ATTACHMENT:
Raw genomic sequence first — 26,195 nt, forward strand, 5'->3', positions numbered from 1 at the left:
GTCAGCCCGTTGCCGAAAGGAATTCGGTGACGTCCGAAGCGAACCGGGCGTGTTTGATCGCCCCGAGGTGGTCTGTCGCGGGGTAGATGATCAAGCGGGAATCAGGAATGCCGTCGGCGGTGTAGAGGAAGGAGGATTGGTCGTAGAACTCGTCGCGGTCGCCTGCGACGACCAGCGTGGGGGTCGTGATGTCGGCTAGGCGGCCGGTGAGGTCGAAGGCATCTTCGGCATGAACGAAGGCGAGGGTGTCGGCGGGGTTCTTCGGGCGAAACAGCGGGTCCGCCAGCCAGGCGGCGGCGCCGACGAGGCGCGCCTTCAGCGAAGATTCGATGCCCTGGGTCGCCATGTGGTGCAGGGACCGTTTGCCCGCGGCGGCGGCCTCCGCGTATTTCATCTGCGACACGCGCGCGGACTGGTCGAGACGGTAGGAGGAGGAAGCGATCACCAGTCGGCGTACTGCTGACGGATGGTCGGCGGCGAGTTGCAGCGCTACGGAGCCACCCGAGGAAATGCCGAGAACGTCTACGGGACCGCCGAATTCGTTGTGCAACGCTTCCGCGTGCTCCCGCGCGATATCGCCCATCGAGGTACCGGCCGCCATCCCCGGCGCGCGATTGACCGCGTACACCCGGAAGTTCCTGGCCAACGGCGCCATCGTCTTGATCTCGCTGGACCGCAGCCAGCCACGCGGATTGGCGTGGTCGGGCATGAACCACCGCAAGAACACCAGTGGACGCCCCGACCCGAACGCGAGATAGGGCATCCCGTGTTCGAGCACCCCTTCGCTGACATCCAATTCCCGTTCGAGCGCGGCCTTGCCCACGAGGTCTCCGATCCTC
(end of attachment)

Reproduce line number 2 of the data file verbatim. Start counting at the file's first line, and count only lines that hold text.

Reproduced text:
GTCAGCCCGTTGCCGAAAGGAATTCGGTGACGTCCGAAGCGAACCGGGCGTGTTTGATCGCCCCGAGGTGGTCTGTCGCGGGGTAGATGATCAAGCGGGAATCAGGAATGCCGTCGGCGGTGTAGAGGAAGGAGGATTGGTCGTAGAACTCGTCGCGGTCGCCTGCGACGACCAGCGTGGGGGTCGTGATGTCGGCTAGGCGGCCGGTGAGGTCGAAGGCATCTTCGGCATGAACGAAGGCGAGGGTGTCGGCGGGGTTCTTCGGGCGAAACAGCGGGTCCGCCAGCCAGGCGGCGGCGCCGACGAGGCGCGCCTTCAGCGAAGATTCGATGCCCTGGGTCGCCATGTGGTGCAGGGACCGTTTGCCCGCGGCGGCGGCCTCCGCGTATTTCATCTGCGACACGCGCGCGGACTGGTCGAGACGGTAGGAGGAGGAAGCGATCACCAGTCGGCGTACTGCTGACGGATGGTCGGCGGCGAGTTGCAGCGCTACGGAGCCACCCGAGGAAATGCCGAGAACGTCTACGGGACCGCCGAATTCGTTGTGCAACGCTTCCGCGTGCTCCCGCGCGATATCGCCCATCGAGGTACCGGCCGCCATCCCCGGCGCGCGATTGACCGCGTACACCCGGAAGTTCCTGGCCAACGGCGCCATCGTCTTGATCTCGCTGGACCGCAGCCAGCCACGCGGATTGGCGTGGTCGGGCATGAACCACCGCAAGAACACCAGTGGACGCCCCGACCCGAACGCGAGATAGGGCATCCCGTGTTCGAGCACCCCTTCGCTGACATCCAATTCCCGTTCGAGCGCGGCCTTGCCCACGAGGTCTCCGATCCTC